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May 9, 2012 at 9:10 PMComments: 0 Faves: 0

Fashion Trends With Health Reasons

By Jeffrey VanWingen M.D. More Blogs by This Author

Have you ever looked at a particular style and thought, “What were they thinking?” 

Those baggy pants down to the knees, for instance, can only function as a dysfunction in my opinion. But is style simply someone’s opinion? In some interesting cases throughout history, the answer is no.  There are actually some cases where fashion choices are health choices as well. Here are just a few examples.

The “Codpiece”

King Henry CodpieceOne of the earliest examples of medical necessity dictating fashion occurred during The Renaissance.  The usual, traditional tunic began to accompanied by a curious component- the codpiece. 

This phallic embellishment covered and maintained the shape of the male genitalia.  Pictured is Henry VIII modeling a fine example of a codpiece.  The name derives from the medieval term “cod” which means bag. By the 16th century, these were commonplace and had taken a fashion all in their own with contrasting colors and embellishments. 

In this arena it was, I imagine, hard to ignore a man’s crotch and interestingly, the inception of the codpiece mirrors a pandemic of syphilis which swept across Europe. Without effective treatment, syphilis left male genitalia with painful draining sores.  A traditional tunic would have only increased the pain.

Enter the codpiece, a sad necessity that caught the eye of the fashionistas of the day.             

High Collars

soilder with high collar fashionRemember the 80’s with the raised collar polo shirts?  I’m pretty sure there was no rhyme or reason to this, but two centuries earlier, however, it was a different story. 

Tuberculosis, known then as “consumption” was wide-spread, affecting people of all walks of life. One possibility of the disease called consumption was scrofula, a grotesque enlargement of the lymph nodes in the neck.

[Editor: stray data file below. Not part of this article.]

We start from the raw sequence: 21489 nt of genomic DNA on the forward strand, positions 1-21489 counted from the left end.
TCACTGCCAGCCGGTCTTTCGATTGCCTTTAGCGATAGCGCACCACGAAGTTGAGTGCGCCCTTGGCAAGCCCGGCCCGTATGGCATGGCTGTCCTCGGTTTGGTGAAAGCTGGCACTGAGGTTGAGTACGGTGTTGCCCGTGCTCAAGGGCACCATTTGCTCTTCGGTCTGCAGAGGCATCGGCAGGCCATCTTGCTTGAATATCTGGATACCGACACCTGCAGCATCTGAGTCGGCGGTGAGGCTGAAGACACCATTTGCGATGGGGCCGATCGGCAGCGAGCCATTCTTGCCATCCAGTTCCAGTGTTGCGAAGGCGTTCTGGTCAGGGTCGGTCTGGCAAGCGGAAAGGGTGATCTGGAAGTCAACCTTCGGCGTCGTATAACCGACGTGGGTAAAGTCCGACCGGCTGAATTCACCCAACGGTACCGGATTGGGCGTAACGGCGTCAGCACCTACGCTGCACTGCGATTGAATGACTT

Such disfigurement was quite noticeable with the open-necked fashion of the day.  For the aristocracy, adaptations were made to maintain social ties.  Tailors were commissioned to create adaptive coats with exceedingly high collars to hide the disfigurement.  When these esteemed (yet sick) people were seen around society with their adaptive fashion statements, the look caught on. Even the military embodied this look during this era.

What About in Modern Times?

Consider those scrubs that everyone in the medical field is now wearing.  Once found solely in the operating room where a simple, uniform, comfortable, easily-laundered outfit was needed, eventually, this look migrated out of the operating rooms and into all of healthcare.  Scrubs are now as symbolic of healthcare as the stethoscope or the red cross.

No More Doctors With Neck Ties

A recent study showed that the ties of doctors harbored potentially dangerous bacteria. As physicians moved from ill patient to patient, those ties dipped down on to the field of contamination as they performed their exam. Heeding the data, I no longer wear a tie. 

Most of my colleagues are like-minded. Some hospitals now will not permit neckties worn by staff. Honestly, I can’t say that I mind.  An open neck is more toward my casual style. My wife is pushing for bow ties… but we’ll see. 

Look in your closet.

How much of your style mirrors a function that serves you presently or that has been lost to history?

Photo Credits:

http://historymedren.about.com/od/clothingandfabric/ss/underwear_5.htm

http://www.warandgamemsw.com/blog/archive-201010/

Arianne

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